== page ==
Venezuela’s pro-democracy movement has welcomed the decision by Canada and its allies to urge its country’s military to switch allegiance and support opposition leader Juan Guaido as the true leader of their country.
The declaration in the final Lima Group communique from Monday’s emergency meeting in Ottawa came two days after the defection of a top air-force general, once loyal to socialist president Nicolas Maduro.
The Lima Group’s meeting comes amid massive protests in Venezuela pressing Maduro to go.
The group built on that backing in its final communique by calling upon “the National Armed Forces of Venezuela to demonstrate their loyalty to the Interim President in his constitutional functions as their Commander in Chief.”
They also called on the armed forces “not to impede entry and transit of humanitarian assistance to Venezuelans.”
Guaido’s representative to Monday’s Ottawa meeting, Orlando Viera-Blanco, said the decision was a key step in freeing his country from its economic and political crisis and putting in on a road toward democracy.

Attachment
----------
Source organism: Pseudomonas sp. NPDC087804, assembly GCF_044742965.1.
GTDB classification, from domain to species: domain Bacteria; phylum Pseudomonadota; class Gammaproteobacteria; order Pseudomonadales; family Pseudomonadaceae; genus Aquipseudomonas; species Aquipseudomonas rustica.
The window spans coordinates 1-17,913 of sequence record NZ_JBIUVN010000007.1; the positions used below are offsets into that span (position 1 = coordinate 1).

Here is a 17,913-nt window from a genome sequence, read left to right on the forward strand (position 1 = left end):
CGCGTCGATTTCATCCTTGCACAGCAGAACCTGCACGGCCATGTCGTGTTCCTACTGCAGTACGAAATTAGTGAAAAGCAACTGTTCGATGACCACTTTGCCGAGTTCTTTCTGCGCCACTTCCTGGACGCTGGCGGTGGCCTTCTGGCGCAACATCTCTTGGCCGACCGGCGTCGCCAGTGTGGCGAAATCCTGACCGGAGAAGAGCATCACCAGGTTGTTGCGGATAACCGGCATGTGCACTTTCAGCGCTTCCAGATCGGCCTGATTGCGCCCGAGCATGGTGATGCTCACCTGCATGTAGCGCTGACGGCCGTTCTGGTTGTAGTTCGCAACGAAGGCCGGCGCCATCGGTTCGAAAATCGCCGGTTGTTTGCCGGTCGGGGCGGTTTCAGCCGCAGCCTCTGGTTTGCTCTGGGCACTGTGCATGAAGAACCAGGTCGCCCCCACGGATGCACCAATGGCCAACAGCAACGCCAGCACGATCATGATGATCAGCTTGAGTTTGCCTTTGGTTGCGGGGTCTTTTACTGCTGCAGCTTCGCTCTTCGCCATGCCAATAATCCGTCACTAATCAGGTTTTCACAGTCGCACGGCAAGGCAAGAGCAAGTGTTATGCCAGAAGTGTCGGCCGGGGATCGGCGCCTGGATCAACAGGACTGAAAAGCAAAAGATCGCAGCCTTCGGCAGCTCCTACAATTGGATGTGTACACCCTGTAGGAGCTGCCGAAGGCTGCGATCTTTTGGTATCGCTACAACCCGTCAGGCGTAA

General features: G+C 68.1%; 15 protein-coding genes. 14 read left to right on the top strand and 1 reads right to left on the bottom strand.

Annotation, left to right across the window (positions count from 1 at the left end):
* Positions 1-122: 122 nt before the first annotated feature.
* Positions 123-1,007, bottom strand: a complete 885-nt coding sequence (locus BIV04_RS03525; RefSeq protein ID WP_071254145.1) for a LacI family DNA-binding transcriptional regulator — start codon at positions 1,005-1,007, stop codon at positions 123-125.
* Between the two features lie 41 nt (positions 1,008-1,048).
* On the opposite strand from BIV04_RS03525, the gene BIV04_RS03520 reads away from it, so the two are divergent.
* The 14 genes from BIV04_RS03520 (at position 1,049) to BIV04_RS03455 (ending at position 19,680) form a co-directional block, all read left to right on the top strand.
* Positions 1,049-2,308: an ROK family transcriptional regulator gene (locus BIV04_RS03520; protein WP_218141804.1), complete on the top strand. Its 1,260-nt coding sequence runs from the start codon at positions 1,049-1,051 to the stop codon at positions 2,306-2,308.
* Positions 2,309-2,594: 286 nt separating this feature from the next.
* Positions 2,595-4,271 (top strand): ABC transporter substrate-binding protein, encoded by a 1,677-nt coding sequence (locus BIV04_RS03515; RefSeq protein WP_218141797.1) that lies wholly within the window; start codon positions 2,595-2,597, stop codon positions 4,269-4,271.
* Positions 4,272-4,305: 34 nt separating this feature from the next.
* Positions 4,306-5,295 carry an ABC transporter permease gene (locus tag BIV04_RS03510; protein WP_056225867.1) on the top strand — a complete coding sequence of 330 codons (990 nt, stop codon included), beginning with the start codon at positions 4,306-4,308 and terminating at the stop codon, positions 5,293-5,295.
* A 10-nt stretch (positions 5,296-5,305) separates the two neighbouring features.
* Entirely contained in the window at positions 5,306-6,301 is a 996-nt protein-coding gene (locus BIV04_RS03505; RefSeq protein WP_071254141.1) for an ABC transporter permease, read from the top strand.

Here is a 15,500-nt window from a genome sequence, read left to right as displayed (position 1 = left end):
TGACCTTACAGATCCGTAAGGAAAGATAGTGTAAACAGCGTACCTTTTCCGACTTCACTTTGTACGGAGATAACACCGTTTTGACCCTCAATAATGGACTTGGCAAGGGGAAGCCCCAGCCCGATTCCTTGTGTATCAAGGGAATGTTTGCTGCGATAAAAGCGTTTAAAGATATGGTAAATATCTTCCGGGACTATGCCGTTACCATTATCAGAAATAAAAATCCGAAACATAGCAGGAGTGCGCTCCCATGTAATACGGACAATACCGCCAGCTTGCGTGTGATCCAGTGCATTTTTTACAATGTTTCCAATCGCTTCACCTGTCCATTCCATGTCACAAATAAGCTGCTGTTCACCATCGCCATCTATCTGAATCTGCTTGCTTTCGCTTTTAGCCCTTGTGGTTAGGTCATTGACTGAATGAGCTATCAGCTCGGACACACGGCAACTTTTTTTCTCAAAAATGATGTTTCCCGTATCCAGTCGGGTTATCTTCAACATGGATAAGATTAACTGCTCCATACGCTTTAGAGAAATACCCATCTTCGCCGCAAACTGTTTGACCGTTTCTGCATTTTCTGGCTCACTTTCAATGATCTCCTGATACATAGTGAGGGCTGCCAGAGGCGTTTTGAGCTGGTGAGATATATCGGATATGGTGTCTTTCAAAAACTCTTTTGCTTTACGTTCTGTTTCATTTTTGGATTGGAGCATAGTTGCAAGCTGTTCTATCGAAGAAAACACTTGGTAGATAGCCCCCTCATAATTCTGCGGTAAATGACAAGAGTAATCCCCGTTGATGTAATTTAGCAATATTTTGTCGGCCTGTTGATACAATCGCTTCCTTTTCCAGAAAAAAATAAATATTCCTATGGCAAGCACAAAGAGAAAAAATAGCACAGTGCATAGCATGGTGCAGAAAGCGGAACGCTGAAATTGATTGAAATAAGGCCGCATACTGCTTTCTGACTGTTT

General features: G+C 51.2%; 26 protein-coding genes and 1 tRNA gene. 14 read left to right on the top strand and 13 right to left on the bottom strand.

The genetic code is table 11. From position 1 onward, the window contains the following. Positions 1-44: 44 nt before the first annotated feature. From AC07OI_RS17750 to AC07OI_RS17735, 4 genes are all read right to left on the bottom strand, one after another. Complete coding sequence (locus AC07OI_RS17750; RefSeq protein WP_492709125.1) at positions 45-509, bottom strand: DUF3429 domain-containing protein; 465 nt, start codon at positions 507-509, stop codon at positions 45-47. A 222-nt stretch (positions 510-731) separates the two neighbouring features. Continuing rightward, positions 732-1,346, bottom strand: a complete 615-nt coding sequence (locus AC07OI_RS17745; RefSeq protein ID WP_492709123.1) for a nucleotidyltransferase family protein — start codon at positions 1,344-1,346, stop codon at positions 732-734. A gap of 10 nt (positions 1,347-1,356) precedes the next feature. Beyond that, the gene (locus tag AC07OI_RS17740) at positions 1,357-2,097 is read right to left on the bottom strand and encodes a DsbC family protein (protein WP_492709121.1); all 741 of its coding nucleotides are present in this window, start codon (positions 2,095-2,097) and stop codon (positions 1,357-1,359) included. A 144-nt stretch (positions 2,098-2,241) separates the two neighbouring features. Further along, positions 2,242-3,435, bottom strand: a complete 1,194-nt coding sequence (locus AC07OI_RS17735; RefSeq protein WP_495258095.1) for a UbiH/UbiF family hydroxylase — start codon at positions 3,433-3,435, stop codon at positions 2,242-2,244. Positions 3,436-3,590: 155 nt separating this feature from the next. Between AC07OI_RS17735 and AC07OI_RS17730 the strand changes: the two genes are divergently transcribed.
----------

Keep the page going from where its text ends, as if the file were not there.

“We have a huge relationship with different people in the army force. They are willing to collaborate and I am sure that this will be one of the most important events, topics, elements in order to accomplish a way out in Venezuela,” said Viera-Blanco, who has become the defacto ambassador to Canada of Venezuela’s interim government — whose authority Maduro rejects.
“We need more and more pressure on the top of the army corps, and in the top of the political dictatorship,” Viera-Blanco said.
Canada and the Lima Group of more than a dozen North and South American countries have backed Guaido as the legitimate replacement for Maduro, who followed leftwing populist Hugo Chavez into Venezuela’s presidency after Chavez’s death in 2013.